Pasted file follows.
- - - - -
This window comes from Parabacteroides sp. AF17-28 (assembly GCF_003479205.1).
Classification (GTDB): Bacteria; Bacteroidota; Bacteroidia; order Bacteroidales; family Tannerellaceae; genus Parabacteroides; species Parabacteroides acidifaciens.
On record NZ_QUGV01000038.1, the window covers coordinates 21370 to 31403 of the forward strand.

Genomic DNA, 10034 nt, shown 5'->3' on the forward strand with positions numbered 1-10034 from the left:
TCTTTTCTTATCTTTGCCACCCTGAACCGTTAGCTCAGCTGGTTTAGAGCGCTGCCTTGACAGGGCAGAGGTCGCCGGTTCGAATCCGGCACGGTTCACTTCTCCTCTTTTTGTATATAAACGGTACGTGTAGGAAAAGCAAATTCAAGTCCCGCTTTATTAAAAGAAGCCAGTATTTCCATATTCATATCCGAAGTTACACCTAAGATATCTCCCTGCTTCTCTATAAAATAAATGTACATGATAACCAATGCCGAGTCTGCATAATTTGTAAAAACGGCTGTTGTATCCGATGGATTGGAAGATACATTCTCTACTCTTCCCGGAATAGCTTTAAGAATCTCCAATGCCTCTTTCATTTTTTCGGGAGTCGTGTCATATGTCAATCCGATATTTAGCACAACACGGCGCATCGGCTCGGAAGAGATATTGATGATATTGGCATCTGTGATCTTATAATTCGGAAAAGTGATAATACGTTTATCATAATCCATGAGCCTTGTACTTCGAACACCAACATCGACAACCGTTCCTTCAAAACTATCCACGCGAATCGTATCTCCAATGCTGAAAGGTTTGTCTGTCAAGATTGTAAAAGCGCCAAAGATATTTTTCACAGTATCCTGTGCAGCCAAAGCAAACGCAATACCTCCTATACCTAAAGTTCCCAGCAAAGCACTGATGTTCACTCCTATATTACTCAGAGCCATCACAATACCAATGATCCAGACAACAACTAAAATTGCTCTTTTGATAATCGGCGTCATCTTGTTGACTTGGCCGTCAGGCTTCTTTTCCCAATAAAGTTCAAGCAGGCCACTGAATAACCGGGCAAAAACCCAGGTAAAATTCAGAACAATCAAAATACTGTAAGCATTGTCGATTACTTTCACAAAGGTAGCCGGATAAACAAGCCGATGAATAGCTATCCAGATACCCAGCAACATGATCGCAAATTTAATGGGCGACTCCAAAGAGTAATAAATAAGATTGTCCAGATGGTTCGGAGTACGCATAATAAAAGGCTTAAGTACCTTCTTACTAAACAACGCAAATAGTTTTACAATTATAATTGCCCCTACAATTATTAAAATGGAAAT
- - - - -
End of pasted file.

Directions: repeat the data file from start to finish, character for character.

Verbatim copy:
This window comes from Parabacteroides sp. AF17-28 (assembly GCF_003479205.1).
Classification (GTDB): Bacteria; Bacteroidota; Bacteroidia; order Bacteroidales; family Tannerellaceae; genus Parabacteroides; species Parabacteroides acidifaciens.
On record NZ_QUGV01000038.1, the window covers coordinates 21370 to 31403 of the forward strand.

Genomic DNA, 10034 nt, shown 5'->3' on the forward strand with positions numbered 1-10034 from the left:
TCTTTTCTTATCTTTGCCACCCTGAACCGTTAGCTCAGCTGGTTTAGAGCGCTGCCTTGACAGGGCAGAGGTCGCCGGTTCGAATCCGGCACGGTTCACTTCTCCTCTTTTTGTATATAAACGGTACGTGTAGGAAAAGCAAATTCAAGTCCCGCTTTATTAAAAGAAGCCAGTATTTCCATATTCATATCCGAAGTTACACCTAAGATATCTCCCTGCTTCTCTATAAAATAAATGTACATGATAACCAATGCCGAGTCTGCATAATTTGTAAAAACGGCTGTTGTATCCGATGGATTGGAAGATACATTCTCTACTCTTCCCGGAATAGCTTTAAGAATCTCCAATGCCTCTTTCATTTTTTCGGGAGTCGTGTCATATGTCAATCCGATATTTAGCACAACACGGCGCATCGGCTCGGAAGAGATATTGATGATATTGGCATCTGTGATCTTATAATTCGGAAAAGTGATAATACGTTTATCATAATCCATGAGCCTTGTACTTCGAACACCAACATCGACAACCGTTCCTTCAAAACTATCCACGCGAATCGTATCTCCAATGCTGAAAGGTTTGTCTGTCAAGATTGTAAAAGCGCCAAAGATATTTTTCACAGTATCCTGTGCAGCCAAAGCAAACGCAATACCTCCTATACCTAAAGTTCCCAGCAAAGCACTGATGTTCACTCCTATATTACTCAGAGCCATCACAATACCAATGATCCAGACAACAACTAAAATTGCTCTTTTGATAATCGGCGTCATCTTGTTGACTTGGCCGTCAGGCTTCTTTTCCCAATAAAGTTCAAGCAGGCCACTGAATAACCGGGCAAAAACCCAGGTAAAATTCAGAACAATCAAAATACTGTAAGCATTGTCGATTACTTTCACAAAGGTAGCCGGATAAACAAGCCGATGAATAGCTATCCAGATACCCAGCAACATGATCGCAAATTTAATGGGCGACTCCAAAGAGTAATAAATAAGATTGTCCAGATGGTTCGGAGTACGCATAATAAAAGGCTTAAGTACCTTCTTACTAAACAACGCAAATAGTTTTACAATTATAATTGCCCCTACAATTATTAAAATGGAAAT